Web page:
For my sister: here’s the story you didn’t get last week. For everyone else…sorry. It was pretty fun to write, and only made me want to throw up a little. 😉
The Christmas Kitten
There wasn’t a note because it wasn’t a baby. There was a basket though, the covered kind Belinda used to take on picnics when she was a little girl. It had a fist-sized rock from the garden border on top of the wicker flap. Belinda frowned over at her flower bed. The missing rock was a pink one flecked with black mica and bits of white quartz, one of her hand-picked favourites. It had clearly been out on the step for a while; the rock had a fluffy cap of snow.
The rock bounced a bit, disturbing the snow. Something was trying to get out.
Belinda put down her snow shovel. She had been about to shovel the steps for the post man. She had only recently learned that his name was Pat; Postman Pat. Wasn’t that a lark? He wouldn’t be around for a few days, it was Christmas Eve, but she liked to get the snow done before it got too deep.
The basket lid was still moving. Belinda took off the rock and set it aside. The little black kitten inside immediately tried to scramble over the lip of the basket. Belinda scooped it up and looked around.
“Who in the world…?”
She held the kitten at face level.
“Who leaves a kitten on a doorstep at Christmas? Hmmm, kitty? In a wicker basket, too. You’re the biggest cliché ever. Yes you are.”
Belinda looked around again. Two of the little girls next door had come outside, bundled in snowsuits and trailing a toboggan behind them.
Belinda had lived in the little house for several years and hadn’t really gotten to know any of her neighbours. The couple next door had a gaggle of girls of various ages, and an overindulged son who had broken her window playing baseball last year. The couple had been suitably mortified, and immediately insisted on paying for the window. The son showed up a few hours later to bashfully apologize, but Belinda hadn’t given the ball back, and instead she had stowed it in her junk drawer to gather dust.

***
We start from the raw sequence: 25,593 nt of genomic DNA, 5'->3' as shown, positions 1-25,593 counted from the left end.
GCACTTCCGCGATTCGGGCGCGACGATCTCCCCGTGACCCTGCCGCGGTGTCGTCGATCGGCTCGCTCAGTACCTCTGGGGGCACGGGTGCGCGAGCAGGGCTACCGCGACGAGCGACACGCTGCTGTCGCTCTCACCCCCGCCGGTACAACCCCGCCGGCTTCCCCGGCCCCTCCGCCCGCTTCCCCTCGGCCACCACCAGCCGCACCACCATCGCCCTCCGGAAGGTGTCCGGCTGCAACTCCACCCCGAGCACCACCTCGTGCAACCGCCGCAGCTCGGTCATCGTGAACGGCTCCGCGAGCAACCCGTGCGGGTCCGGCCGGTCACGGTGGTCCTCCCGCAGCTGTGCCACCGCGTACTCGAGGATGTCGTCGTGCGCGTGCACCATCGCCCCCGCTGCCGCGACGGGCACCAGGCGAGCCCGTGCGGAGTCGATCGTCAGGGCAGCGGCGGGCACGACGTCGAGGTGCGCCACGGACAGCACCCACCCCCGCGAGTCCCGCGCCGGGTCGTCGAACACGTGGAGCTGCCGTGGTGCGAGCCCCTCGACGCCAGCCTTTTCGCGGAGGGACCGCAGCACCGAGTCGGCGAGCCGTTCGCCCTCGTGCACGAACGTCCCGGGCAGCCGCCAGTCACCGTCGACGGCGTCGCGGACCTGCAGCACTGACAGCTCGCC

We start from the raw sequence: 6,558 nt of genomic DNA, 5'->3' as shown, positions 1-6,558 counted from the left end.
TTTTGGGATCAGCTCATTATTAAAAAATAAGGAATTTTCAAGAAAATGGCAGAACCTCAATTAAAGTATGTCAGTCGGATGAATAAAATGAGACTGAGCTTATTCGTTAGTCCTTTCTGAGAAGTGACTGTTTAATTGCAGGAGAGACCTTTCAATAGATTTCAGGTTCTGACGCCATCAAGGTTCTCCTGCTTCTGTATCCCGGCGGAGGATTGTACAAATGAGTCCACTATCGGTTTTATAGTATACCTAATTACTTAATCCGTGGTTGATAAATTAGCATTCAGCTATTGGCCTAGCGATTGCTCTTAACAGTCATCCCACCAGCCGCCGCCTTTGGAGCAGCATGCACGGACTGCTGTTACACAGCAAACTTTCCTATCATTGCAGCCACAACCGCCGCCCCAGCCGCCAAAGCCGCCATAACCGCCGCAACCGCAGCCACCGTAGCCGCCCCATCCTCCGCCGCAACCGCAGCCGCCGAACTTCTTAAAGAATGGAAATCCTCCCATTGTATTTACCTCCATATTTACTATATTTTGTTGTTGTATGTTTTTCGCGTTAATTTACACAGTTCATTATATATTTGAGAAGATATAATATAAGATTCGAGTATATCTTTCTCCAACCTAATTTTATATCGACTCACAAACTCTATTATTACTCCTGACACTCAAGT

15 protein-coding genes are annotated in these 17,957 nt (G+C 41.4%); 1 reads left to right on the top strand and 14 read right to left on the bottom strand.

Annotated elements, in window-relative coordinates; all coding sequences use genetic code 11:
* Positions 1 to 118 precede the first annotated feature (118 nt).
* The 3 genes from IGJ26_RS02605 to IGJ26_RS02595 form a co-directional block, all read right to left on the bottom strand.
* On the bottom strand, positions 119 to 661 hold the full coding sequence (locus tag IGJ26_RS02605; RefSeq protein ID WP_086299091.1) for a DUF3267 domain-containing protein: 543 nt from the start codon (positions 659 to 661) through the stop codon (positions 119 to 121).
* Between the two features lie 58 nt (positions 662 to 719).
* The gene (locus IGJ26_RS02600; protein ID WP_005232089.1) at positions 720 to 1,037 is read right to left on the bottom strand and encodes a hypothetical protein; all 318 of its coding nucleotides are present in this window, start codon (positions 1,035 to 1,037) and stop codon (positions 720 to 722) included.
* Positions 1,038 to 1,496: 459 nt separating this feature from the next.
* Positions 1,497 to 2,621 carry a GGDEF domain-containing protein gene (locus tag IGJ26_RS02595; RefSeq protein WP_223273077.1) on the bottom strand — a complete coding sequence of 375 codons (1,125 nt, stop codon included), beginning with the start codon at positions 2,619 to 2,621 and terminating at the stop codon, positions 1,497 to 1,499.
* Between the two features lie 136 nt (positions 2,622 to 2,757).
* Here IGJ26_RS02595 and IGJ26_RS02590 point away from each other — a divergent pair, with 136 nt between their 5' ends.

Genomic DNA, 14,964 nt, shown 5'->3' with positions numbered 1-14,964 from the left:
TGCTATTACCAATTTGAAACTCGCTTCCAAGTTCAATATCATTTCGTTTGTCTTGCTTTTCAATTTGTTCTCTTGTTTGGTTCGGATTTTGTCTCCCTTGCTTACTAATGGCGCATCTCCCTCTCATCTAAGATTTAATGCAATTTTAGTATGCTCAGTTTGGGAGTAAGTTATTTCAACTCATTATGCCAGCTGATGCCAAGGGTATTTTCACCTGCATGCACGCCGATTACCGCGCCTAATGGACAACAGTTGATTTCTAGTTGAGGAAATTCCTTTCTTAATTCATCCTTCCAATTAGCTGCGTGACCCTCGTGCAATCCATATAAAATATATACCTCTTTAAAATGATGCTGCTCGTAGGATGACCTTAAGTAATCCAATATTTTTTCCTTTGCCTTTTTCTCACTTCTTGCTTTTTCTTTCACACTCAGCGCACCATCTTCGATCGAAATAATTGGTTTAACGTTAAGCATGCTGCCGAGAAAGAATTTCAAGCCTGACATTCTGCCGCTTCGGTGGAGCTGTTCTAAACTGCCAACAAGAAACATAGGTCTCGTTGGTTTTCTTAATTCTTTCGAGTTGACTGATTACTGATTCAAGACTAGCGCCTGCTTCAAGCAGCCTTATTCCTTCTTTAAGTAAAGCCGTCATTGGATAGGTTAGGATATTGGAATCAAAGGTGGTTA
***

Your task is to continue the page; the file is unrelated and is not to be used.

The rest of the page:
“Hey. Girls,” she called. “Do you girls know anything about this kitten?”
“Kitten?!” they squealed together and rushed over. The toboggan was forgotten on the driveway.
“Can I hold your kitten?” the youngest one asked. She had blue eyes and that kind of fly-away blond hair that turned brown eventually.
“It’s not mine,” Belinda said as she handed it over. “I just found it.”
“Awwww…cuuuute.” The older one said. “What’s it’s name?”
They clearly weren’t listening, because they were too busy fawning over the kitten.
“It doesn’t, have a name. And it’s not mine.”
“You should name it Whitey,” the younger girl said authoritatively.
“Noooo Lissy,” the older one frowned, “she should name it Holly. Because it’s Christmas.”
It seemed like a good name.
“Holly. It’s a good name for a Christmas kitten,” Belinda agreed. “Do you think your parents would let you have a kitten?”
The girls gasped in delight. The younger one jumped up and down.
“Our dad has to work late, but we can ask our mom!” Lissy said, and they ran back home across the lawn.
Belinda knew it was pretty shameless going through the girls like that, but they already had one cat. They’d have the supplies they needed to get them through until the pet store (and the animal shelter) opened again. Belinda took the kitten inside and closed the door.
Inside the house, Belinda put the kitten on the floor to explore. She looked at the little tree that she had set up on the side table. Holly batted at the ornaments and jumped back when one fell, but soon lost interest in the tree and wandered around, nosing in the corners and under the chairs.
“Poor little muffin. All alone at Christmas.” Belinda sighed. “Me too.”
Belinda thought about her family, who all lived down east. She’d seen them in the summer, and they had exchanged colourful cards and cheques through the mail, but it wasn’t the same. There was a tentative knock on the door and Holly skittered under the chesterfield. Belinda opened the door.
It was the woman next door and all six of her children, even the window-breaking little boy. She held a box in front of her.
“Uh, hi,” she said, “I don’t think I’ve ever introduced myself? I’m Karyn, from next door?”
Karyn had limp brown hair and everything she said ended on a high note, like a question. The kids jostled and elbowed each other, trying to get a look inside at the kitten.
“Lissy and Greta said you found a kitten? Well, we can’t keep it but I brought you some cat food and cat litter until you can get some of your own?”
Darn! Belinda thought. It was a good try.
“Thanks,” she said out loud, taking the box Karyn offered. She looked at the children at the door. “They can come in and see the kitten, if they want.”
Belinda looked up at Karyn as the children rushed in around her. She looked harried, and tired.
“Do you want a drink?” Belinda asked, raising an eyebrow. “You look like you need a drink.”
Karyn smiled, and followed Belinda inside. Outside, the lights twinkled across the quiet snow.